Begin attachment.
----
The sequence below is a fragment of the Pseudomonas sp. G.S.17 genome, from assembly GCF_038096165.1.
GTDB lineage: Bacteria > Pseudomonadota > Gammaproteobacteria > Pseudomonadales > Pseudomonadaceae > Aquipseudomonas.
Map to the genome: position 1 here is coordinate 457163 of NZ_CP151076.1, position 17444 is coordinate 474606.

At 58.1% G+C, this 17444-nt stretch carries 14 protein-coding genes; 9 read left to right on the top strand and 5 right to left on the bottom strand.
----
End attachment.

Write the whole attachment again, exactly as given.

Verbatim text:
The sequence below is a fragment of the Pseudomonas sp. G.S.17 genome, from assembly GCF_038096165.1.
GTDB lineage: Bacteria > Pseudomonadota > Gammaproteobacteria > Pseudomonadales > Pseudomonadaceae > Aquipseudomonas.
Map to the genome: position 1 here is coordinate 457163 of NZ_CP151076.1, position 17444 is coordinate 474606.

At 58.1% G+C, this 17444-nt stretch carries 14 protein-coding genes; 9 read left to right on the top strand and 5 right to left on the bottom strand.